News & Articles

Year-End Gifting

Towards the end of the year, some families consider making financial gifts to others as part of their year-end tax planning. As part of your estate plan, you may consider sharing your financial success with your children, grandchildren, or other loved ones before your death.

First, let’s review gifts that aren’t taxable.

  • Gifts that are not more than the annual exclusion for the calendar year (more on this below).
  • Tuition or medical expenses you pay for someone (if paid directly to the educational or
    medical institution).
  • Gifts to a spouse (if they are a US citizen).
  • Gifts to a political organization.
  • Gifts to qualifying charities are deductible from the value of the gift(s) made.

In 2022 the annual exclusion amount is $16,000, and in 2023 it will be $17,000. This means any donor may gift a recipient up to the annual exclusion amount without reporting the gift on a gift tax return.

Any gifts over the annual exclusion amount must be reported on a gift tax return. In 2022, the lifetime gift exemption is $12.06 million, meaning you can gift up to $12.06 million without owing tax on the transfers (not a problem for most Americans).

However, in the past when the exemption amount was much lower (for example $1 million), some clients have utilized annual exclusion gifts as a way to “spend down” their estate and transfer assets to beneficiaries during their lifetime in order to avoid hefty estate taxes after death.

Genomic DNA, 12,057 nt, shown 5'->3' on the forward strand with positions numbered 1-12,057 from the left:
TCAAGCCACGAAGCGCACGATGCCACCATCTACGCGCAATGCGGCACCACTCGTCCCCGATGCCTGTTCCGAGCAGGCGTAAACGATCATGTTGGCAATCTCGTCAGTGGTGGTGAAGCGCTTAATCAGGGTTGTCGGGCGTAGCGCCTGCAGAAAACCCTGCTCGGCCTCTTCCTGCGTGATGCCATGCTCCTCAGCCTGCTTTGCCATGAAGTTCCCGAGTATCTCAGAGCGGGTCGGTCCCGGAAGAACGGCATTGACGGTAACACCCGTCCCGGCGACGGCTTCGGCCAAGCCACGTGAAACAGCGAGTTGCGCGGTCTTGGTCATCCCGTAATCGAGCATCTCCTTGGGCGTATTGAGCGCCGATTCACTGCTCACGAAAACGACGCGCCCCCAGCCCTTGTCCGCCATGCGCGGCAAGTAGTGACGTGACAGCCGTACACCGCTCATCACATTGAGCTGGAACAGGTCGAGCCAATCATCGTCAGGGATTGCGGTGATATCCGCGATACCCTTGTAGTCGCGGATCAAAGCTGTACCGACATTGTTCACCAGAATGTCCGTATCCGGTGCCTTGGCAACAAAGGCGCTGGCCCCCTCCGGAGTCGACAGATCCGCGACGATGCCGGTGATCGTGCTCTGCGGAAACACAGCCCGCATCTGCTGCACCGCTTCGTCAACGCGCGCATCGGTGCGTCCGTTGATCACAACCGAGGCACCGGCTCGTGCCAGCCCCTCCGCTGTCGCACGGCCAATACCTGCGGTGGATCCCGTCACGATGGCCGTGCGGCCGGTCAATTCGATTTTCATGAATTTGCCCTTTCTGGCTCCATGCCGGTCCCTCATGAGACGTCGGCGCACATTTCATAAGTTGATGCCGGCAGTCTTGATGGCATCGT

More recently with the exemption amount so high, we see annual exclusion gifts in connection with gifts made by a senior generation who want to assist children and/or grandchildren with. major life events such as getting married, putting a down payment on a house, or welcoming a new child.

Some clients who realize their financial assets will far exceed their life expectancy want the enjoyment of seeing their children or grandchildren to benefit from a small portion of what they will one day receive as a beneficiary of an estate.

Feel free to call our office if you’d like to discuss whether year-end gifting is right for your family and estate plan.

James E. Hickmon PA, North Carolina Estate Planning & Fiduciary Law Site Icon


Click to Google Maps for directions to the office
Hours of Operation
HOURS:M - F,  9AM - 5PM